Notably, this investigation is taking place against the backdrop of separate U.S. and EU regulatory scrutiny of the planned “P3” vessel-sharing alliance among Maersk, MSC and France’s CMA CGM S.A.  The alliance would purportedly address persistent overcapacity and declining freight rates through an agreement to share ships and engage in related cooperative operating activities, under a common management, while retaining individual commercial status and control of consignments.

        Last month, the three shipping companies filed their proposed agreement with the U.S. Federal Maritime Commission (“FMC”) under the U.S. Shipping Act of 1984.  The FMC is taking public comments on the agreements until November 29, 2013.  If the FMC declines to enjoin the alliance or require additional information, the agreement will become effective on December 8, 2013.  While that would confer antitrust immunity under U.S. law on the alliance, in this instance such immunity is not available under EU competition law.

        Although EU law does exempt certain agreements among shipping companies from Article 101(1) of the Treaty on the Functioning of the European Union, the proposed alliance does not meet the requirements of that exemption.  Thus, even if the alliance survives FMC scrutiny, which is not a given, it may receive a rougher ride in the EU.

        Moreover, while the Commission claims that its price-signaling investigation is separate from its ongoing review of the P3 alliance, the cartel investigation could conceivably influence the Commission’s willingness to approve the alliance.  It would not be surprising if the price-signaling investigation causes the Commission to impose additional restrictions on the alliance, even if it is approved.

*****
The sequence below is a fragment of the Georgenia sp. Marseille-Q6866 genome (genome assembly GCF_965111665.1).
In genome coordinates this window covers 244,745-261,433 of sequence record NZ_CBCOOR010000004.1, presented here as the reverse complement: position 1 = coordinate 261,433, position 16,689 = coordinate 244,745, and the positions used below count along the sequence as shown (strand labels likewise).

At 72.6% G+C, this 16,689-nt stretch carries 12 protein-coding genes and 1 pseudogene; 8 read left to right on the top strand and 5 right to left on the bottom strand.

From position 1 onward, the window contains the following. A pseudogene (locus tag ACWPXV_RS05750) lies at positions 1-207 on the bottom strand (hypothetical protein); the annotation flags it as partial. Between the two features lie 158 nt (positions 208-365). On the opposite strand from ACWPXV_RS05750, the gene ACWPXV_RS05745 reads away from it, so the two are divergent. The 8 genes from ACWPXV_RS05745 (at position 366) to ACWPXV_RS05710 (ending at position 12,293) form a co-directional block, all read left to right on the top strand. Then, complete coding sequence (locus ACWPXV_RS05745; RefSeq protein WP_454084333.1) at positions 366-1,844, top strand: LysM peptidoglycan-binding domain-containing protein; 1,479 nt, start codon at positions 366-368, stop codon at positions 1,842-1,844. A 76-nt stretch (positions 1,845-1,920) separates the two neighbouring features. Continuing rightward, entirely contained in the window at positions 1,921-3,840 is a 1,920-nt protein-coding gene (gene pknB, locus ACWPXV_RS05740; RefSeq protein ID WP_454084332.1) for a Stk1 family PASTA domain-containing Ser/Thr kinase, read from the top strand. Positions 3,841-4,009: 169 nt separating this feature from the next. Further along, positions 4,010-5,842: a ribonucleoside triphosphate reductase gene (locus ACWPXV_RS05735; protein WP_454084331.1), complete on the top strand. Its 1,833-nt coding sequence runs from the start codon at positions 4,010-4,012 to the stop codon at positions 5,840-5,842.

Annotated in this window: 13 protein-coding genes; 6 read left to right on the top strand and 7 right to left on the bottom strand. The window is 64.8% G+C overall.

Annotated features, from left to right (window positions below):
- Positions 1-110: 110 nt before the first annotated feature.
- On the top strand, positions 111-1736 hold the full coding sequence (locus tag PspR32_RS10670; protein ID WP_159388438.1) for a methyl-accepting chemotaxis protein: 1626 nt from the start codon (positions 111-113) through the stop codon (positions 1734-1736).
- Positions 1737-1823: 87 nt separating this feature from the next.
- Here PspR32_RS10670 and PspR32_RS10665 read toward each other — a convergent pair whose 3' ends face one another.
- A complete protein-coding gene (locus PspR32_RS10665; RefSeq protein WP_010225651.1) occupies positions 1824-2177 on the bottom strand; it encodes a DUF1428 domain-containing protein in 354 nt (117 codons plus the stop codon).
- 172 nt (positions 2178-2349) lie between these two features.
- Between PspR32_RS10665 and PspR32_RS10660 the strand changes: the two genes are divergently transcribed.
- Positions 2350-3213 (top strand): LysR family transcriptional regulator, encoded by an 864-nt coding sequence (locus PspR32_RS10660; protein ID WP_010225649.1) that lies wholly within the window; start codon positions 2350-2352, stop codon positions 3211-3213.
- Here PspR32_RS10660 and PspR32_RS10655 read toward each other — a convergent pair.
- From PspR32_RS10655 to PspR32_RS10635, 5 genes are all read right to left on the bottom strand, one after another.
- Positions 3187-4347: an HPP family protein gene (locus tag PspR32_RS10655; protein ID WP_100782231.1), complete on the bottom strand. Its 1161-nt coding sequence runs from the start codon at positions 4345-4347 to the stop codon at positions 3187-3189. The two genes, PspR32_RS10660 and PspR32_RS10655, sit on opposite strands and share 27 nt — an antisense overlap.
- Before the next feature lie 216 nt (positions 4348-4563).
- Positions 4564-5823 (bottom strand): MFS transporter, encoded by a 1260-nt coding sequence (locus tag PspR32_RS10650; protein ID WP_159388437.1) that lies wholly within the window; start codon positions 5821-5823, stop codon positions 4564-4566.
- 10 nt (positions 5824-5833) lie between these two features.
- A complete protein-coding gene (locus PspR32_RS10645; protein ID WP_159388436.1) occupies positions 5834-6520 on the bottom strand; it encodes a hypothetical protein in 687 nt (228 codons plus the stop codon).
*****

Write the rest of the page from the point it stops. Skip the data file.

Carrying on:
Given the significance of the shipping industry to the global economy, the progress of these regulatory efforts in Brussels is well worth watching.

        Edited by Gary J. Malone

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        Categories: Antitrust and Price Fixing, Antitrust Litigation, International Competition Issues

          October 16, 2013

          Feds Streamline Confidentiality Waiver For International Antitrust Investigations

          The U.S. Department of Justice Antitrust Division and the Federal Trade Commission (“FTC”) have announced that they are issuing a new joint model waiver of confidentiality designed to facilitate international antitrust investigations.

          The Antitrust Division and the FTC often ask individuals and companies involved in civil investigations to permit the agencies to share confidential information provided in the investigation to foreign antitrust enforcers that are investigating the same matter.  According to a press release from the Antitrust Division and the FTC, the revised “model waiver is designed to streamline the waiver process to significantly reduce the burden on individuals and companies, as well as to reduce the agencies’ time and resources involved in negotiating waivers.”

          One of the most important revisions in the model waiver is its treatment of privileged information by the federal agencies.  According to the press release, the waiver “provides the terms on which an individual or company agrees to waive statutory confidentiality protections to the agency that originally received the company’s confidential information.”  The press release also states that the revised model waiver “reflects both agencies’ recent experience with waivers, incorporating updated language and provisions.”

          In updating the waiver, the Antitrust Division and the FTC are attempting to improve cooperation in international antitrust investigations as well as protect confidential information.  The agencies stated that “by permitting cooperating agencies to discuss and otherwise exchange the individual’s or the company’s confidential information, a waiver enables agencies to make more informed, consistent decisions and coordinate more effectively often expediting the review.”

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          Categories: Antitrust Enforcement, International Competition Issues